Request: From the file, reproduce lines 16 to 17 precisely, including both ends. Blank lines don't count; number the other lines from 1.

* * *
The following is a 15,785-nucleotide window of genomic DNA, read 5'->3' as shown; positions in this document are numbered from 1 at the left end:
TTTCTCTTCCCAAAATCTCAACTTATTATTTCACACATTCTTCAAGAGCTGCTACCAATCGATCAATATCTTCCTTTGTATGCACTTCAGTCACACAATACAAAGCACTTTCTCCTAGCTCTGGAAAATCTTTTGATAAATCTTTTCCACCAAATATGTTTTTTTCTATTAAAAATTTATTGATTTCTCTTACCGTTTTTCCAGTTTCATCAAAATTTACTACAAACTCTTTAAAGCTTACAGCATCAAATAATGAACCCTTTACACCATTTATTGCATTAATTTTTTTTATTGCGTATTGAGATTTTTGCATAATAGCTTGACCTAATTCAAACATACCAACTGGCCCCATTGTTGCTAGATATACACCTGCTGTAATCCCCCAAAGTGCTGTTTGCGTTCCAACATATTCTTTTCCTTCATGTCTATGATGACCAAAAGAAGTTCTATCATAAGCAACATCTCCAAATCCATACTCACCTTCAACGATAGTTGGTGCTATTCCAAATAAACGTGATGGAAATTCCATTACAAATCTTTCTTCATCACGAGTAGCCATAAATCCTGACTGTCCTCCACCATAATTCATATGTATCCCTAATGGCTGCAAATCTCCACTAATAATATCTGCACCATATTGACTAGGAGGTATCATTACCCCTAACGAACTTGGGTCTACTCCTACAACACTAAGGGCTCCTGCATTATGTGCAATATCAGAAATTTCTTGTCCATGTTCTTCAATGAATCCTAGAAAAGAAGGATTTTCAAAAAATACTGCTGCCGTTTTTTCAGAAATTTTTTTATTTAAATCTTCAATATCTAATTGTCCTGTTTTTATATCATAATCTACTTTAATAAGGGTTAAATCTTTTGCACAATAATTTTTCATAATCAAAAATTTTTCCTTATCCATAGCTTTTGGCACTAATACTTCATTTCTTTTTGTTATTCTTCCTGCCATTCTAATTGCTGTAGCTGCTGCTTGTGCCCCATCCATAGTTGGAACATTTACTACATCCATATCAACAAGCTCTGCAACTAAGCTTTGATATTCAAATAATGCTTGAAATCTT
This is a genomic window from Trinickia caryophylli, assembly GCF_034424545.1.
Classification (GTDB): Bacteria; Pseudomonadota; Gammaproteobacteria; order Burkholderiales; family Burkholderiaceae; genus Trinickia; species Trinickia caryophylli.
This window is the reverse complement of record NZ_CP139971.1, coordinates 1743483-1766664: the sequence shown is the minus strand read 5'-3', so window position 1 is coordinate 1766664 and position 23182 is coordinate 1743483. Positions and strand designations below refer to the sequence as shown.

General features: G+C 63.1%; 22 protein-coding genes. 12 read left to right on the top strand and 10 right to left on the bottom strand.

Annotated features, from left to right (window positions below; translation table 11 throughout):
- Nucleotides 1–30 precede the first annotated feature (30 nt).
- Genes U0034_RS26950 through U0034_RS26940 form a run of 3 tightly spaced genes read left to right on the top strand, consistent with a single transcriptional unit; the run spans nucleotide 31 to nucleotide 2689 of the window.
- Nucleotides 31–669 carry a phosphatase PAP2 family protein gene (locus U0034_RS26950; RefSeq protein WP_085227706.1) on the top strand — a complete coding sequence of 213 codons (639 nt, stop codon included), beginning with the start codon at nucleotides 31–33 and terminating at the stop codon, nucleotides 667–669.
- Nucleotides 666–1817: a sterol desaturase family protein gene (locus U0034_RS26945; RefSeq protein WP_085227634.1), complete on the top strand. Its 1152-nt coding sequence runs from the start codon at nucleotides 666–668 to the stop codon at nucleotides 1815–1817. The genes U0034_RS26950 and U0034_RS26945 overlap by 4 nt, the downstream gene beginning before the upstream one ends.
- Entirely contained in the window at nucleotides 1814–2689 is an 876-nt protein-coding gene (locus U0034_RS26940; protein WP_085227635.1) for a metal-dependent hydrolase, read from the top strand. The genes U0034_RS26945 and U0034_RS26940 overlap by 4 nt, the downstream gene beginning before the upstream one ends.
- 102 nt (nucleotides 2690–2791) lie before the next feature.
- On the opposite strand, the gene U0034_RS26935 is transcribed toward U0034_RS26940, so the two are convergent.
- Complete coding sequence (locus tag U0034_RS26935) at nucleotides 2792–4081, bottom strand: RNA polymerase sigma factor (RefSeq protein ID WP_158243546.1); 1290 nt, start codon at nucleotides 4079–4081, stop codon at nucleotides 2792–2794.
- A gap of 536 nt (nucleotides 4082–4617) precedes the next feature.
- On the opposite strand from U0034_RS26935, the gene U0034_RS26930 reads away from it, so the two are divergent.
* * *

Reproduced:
- A gap of 536 nt (nucleotides 4082–4617) precedes the next feature.
- On the opposite strand from U0034_RS26935, the gene U0034_RS26930 reads away from it, so the two are divergent.